About John Martin

With a background in technology, art, writing, and education, and with a commitment to environmental and social sustainability, John investigates tools of inquiry and expression that promote a greater understanding and appreciation of the social and physical space(s) we inhabit. Since 1993, he has helped run a wilderness camp in Maine, and there noticed that when people actively engage their bodies in personally and culturally meaningful physical places, they can learn a lot. He's integrated experiential and social learning in his doctorate, and professional work in faculty development, ever since.

Active Teaching Lab: Faculty Development in Educational Technology

In Fall of 2014, I wasn’t sure the idea would make it beyond a semester, but five semesters, 80 Labs, and some ~1300 participants later, I’m pleased to report that this idea of a collaboration between the UW-Madison Teaching Academy, where I’m an Executive Committee member, and the Division of Information Technology’s Department of Academic Technology, where I work, is successful. What it is Each week during academic semesters, the Active Teaching Lab invites an instructor to come share a Continue reading

Canvas-themed Active Teaching Labs

As UW-Madison transitions from D2L and Moodle to Canvas, I’ve been hosting weekly Active Teaching Labs that feature: Early-adopting faculty sharing their stories (successes, challenges, frustrations, workarounds, etc.) of using Canvas tools. Independent, guided, hands-on experience through Activity Sheets (example) on each theme. Quality Q&A and discussion about the pedagogical aspects of the tools and their use —informed by the hands-on experience. It’s been moderately successful with about ~15 coming each week. Afterward, we create a simple recap with takeaways and videos of the Continue reading

Good Learning Principles in Canvas

Teaching Effectively in Canvas

I’ve been asked how a course framework (e.g. a course site in a Learning Management System such as Canvas) can encourage better learning. This is an early/simplified attempt at explaining and identifying what those indicators might be, and how they can increase learning. This is work inspired in part by Gee’s identification of 13 principles of good learning in good games. General Principles of Learning We are sensing and social animals. Embodied: we learn most powerfully through direct interaction with our environment, through Continue reading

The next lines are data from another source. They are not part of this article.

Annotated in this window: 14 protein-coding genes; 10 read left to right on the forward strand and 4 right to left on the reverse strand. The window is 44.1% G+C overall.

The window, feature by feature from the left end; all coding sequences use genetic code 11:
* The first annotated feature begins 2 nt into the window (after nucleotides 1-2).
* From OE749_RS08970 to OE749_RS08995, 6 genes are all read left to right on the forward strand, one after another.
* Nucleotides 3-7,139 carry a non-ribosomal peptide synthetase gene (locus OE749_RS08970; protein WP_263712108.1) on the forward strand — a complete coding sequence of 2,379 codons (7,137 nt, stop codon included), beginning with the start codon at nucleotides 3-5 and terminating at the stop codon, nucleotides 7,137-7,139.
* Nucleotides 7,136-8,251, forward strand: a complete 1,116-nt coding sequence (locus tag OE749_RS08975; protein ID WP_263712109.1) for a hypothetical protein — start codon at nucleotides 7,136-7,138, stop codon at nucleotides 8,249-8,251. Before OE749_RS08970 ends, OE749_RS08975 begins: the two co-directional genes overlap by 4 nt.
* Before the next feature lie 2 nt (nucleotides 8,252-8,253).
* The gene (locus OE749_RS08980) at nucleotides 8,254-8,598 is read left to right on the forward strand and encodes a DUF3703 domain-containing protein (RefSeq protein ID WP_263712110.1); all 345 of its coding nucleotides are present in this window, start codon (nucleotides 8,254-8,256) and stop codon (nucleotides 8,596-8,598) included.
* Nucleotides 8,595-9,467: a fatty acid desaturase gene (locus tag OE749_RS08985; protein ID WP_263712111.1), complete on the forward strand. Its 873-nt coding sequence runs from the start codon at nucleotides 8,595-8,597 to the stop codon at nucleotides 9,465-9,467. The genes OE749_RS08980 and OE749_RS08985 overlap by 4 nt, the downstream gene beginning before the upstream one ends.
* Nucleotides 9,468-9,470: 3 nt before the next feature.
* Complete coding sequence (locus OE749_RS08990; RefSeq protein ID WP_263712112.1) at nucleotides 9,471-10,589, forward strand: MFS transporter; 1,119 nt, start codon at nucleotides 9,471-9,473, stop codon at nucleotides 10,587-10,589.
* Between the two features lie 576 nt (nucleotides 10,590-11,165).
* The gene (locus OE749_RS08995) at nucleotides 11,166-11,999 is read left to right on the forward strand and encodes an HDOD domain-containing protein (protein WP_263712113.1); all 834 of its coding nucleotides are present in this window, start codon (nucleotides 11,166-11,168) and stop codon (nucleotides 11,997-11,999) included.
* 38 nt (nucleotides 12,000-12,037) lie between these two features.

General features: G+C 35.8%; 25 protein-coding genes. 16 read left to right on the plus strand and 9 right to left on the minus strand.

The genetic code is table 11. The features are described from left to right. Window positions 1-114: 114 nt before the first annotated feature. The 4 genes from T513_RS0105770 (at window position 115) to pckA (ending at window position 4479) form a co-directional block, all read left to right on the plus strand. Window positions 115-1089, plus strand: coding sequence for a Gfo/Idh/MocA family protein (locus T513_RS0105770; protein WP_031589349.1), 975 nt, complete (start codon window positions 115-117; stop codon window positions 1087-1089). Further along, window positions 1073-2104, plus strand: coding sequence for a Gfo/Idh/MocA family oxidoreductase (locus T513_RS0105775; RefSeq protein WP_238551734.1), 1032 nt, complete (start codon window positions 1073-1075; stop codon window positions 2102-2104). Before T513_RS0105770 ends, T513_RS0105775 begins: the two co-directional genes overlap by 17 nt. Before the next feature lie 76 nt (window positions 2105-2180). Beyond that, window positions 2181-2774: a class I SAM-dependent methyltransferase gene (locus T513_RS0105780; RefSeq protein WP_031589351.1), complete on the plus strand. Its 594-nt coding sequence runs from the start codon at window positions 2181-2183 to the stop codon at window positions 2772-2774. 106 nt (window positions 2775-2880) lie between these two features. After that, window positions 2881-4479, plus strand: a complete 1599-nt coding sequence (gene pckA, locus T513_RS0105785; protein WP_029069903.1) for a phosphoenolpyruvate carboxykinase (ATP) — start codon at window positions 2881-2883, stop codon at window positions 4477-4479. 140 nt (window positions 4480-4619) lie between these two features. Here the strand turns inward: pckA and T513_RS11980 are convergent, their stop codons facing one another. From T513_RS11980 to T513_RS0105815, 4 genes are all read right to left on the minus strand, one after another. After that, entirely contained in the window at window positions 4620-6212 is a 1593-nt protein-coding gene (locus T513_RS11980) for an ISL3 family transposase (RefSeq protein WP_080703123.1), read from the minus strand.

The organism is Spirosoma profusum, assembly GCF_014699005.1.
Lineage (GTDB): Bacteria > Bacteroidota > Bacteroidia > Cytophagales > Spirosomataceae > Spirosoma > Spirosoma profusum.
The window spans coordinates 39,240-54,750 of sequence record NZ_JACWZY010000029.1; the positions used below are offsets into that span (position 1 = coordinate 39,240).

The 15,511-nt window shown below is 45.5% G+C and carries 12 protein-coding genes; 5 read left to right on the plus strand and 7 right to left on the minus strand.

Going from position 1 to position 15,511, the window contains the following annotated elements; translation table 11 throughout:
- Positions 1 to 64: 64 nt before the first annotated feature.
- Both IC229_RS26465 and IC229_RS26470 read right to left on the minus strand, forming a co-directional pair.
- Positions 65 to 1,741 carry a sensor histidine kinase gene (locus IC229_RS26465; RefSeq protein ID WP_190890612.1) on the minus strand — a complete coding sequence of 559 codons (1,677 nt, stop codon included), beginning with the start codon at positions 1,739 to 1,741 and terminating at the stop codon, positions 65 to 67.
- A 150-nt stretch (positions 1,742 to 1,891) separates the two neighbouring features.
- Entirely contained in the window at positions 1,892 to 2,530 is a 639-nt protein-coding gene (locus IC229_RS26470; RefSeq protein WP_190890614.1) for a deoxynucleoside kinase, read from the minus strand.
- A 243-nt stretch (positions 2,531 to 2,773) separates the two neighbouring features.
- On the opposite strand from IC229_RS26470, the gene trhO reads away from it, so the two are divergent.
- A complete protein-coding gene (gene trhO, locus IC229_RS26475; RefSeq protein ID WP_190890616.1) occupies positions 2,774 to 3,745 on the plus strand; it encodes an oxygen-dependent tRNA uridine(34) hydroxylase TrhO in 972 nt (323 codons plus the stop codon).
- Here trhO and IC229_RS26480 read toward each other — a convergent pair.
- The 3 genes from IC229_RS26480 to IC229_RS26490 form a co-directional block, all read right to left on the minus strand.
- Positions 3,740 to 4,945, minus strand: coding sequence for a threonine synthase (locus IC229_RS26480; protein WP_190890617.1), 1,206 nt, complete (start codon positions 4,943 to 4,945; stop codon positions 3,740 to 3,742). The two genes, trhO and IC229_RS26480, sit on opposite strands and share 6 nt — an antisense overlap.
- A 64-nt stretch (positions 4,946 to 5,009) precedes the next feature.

Engagement & Gamification Takeaways

maze

I was recently asked to briefly summarize “takeaways” for gamification and student engagement. This was not easy for me, as there is so much on these topics, and so many nuances that defy summary. As a student of Squire, Gee, Steinkuehler, Halverson, etc, it is perhaps no surprise that I used Gee’s 13 principles as a base. I am sure there are things I’ve missed. Gamification: Players (learners) are not alike: Some like to accumulate points, but some play to socialize, some to explore, Continue reading

Google Docs: Embedding Tricks for Canvas (and other systems)

there’s the official way to publish google Docs, and it works with various degrees of success. Depending on the system, it may strip out width and height defaults, or other small details that make the content look good. I’d like to share some alternate methods.   This is Monday’s schedule for a course design bootcamp I help run, and here’s the HTML iframe embed code: <iframe src=”https://docs.google.com/document/d/1Vo9AY5VI-Ck8SNMCaRJntDN5jL09zYoW7hcBwK0sQ0w/pub?embedded=true” width=”100%” height=”1200″></iframe> Ignoring that, for this post in WordPress, I changed the width Continue reading

Google Forms as a Student Response System

I led a workshop Wednesday, March 30 from 2-4:30 on how to do this and get other types of formative feedback. Details here. I’ve been figuring out how to use Google Forms as an alternative to costly student response systems (SRS, aka “clickers”). I presented on it at EDUCAUSE Connect in 2014 using Google Sites as a (clumsy) prototype that I had session participants access quickly with their devices at bit.ly/mobileconnect. But I haven’t had the time to dig into it Continue reading

Communications Strategy — The Active Teaching Lab

While image is NOT everything, the presentation of a program is important in conveying what it’s really about. That’s why, in our communication plan, as in our sessions, we aim to be clear, playful, and branded. Clear We aim to make the language used in communications concise and clear, actively limiting unnecessary sentences and words. Because we understand the power of the visual, we will communicate with graphics as much and often as possible. Playful We know that learning is more Continue reading